The continuity commissioner
Michael Bloomberg's police commissioner, Ray Kelly, waited 63 days before sending police officers in riot gear to clear Occupy Wall Street protesters from Zuccotti Park back in 2011.
Bill Bratton, according to a former New York City official who talked to him afterward, said that if he were commissioner he would have "cleared them out right away."
(A spokesperson for Bill de Blasio, who yesterday announced that Bratton would be the new commissioner, did not confirm or deny the quote.)
Bratton, who was NYPD commissioner under Rudy Giuliani, has now been given a mandate to implement the more community-friendly police strategies that de Blasio promised during his spectacularly successful mayoral campaign. And he was presented by de Blasio on Thursday as a kindred spirit on policing theory.
But de Blasio supporters looking for the clean break from the Bloomberg administration the mayor-elect promised in the campaign, during which he also pledged to “end the stop-and-frisk era” in New York, may find Bratton's substantive views about police work to be remarkably similar to the current administration's.
Kelly enjoyed great success in keeping crime rates low. And for most of his term as Bloomberg's police commissioner was unusually good at the diplomatic and community-outreach aspects of his job, finally found himself on the defensive during the mayor's race over the department's aggressive use of stop-and-frisk in targeting mostly black and Latino males. Even as the department reined in its use of the tactic in the last year, Kelly remained defiant about the usefulness of the tactic, and of proactive policing in general.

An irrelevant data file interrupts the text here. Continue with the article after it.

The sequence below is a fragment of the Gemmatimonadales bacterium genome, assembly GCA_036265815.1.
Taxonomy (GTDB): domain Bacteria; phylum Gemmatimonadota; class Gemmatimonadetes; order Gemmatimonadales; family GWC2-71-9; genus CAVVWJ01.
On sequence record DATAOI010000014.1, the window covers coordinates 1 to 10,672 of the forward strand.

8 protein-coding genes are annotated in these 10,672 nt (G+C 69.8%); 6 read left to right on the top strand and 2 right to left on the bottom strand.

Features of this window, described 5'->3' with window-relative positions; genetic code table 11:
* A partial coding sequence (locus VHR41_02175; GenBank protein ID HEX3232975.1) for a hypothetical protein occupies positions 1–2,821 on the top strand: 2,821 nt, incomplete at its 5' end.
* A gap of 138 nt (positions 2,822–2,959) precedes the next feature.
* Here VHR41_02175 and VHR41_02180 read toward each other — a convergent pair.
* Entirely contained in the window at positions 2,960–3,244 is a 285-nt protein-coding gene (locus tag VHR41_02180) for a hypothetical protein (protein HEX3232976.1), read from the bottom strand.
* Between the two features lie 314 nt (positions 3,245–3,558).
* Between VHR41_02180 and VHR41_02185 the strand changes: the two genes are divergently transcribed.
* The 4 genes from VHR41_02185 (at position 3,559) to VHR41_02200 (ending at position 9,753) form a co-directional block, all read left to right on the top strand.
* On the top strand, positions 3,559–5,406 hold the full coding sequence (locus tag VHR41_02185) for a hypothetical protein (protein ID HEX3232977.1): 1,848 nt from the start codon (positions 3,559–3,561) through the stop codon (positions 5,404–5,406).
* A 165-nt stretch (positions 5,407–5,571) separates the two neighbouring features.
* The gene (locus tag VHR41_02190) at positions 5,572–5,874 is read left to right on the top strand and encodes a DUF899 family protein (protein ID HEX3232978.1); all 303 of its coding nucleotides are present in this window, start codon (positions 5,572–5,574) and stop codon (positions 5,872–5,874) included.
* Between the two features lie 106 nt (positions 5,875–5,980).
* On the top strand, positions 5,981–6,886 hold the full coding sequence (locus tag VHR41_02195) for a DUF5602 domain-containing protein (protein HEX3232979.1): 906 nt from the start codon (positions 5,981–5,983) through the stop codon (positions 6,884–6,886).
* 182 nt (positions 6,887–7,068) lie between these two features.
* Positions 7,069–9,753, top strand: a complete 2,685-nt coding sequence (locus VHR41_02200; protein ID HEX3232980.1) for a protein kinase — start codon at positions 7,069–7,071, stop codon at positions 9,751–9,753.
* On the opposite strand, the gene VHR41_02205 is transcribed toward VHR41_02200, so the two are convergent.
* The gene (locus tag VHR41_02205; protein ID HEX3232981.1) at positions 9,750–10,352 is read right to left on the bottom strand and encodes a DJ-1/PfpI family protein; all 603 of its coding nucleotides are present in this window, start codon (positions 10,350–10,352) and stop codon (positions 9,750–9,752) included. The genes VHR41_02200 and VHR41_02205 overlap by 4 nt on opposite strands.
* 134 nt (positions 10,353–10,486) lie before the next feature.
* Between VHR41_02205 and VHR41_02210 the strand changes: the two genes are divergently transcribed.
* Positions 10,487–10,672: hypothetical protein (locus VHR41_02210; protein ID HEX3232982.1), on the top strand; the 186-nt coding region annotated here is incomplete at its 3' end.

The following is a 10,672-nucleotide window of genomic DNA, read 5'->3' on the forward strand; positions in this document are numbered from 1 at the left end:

Bratton's record in achieving low crime rates, like Kelly's, is well known. And in a series of speeches earlier this year which largely went unnoticed, he staked out unflinching support for the kind of aggressive, proactive policing he first used when he served as Rudy Giuliani’s first police commissioner from 1994-1996, and when he was the Los Angeles Police Commissioner from 2002 to 2009.
In June, at an event hosted by the Manhattan Institute, Bratton called stop-question-and-frisk “the most basic, fundamental and necessary tool of American policing. We cannot function effectively without it.”
Bratton has suggested that the department has gotten into trouble with its stop-and-frisk program because it's gotten "too small." The smaller NYPD can't assign cops to permanent beats where they could develop relationships with local residents and collaboratively work to reduce crime, Bratton said.
Instead, the NYPD flooded high-crime areas with rookie cops, who probably didn’t have proper supervision, leading to “huge numbers of stop-and-frisk” incidents. In Bratton’s view, the stop-and-frisk controversy “was created by a political decision to cut the size of the police force to try and meet budgetary needs with the justification that crime was down so dramatically.”
Frank Zimring, a UCLA professor who has written extensively about the NYPD and is one of the country's foremost experts on stop-and-frisk, took issue with part of that analysis.
He said, "It’s a management problem and a training problem,' I would highly concur with that.”
But saying “it’s a manpower problem," Zimring said, "that just makes no sense at all.”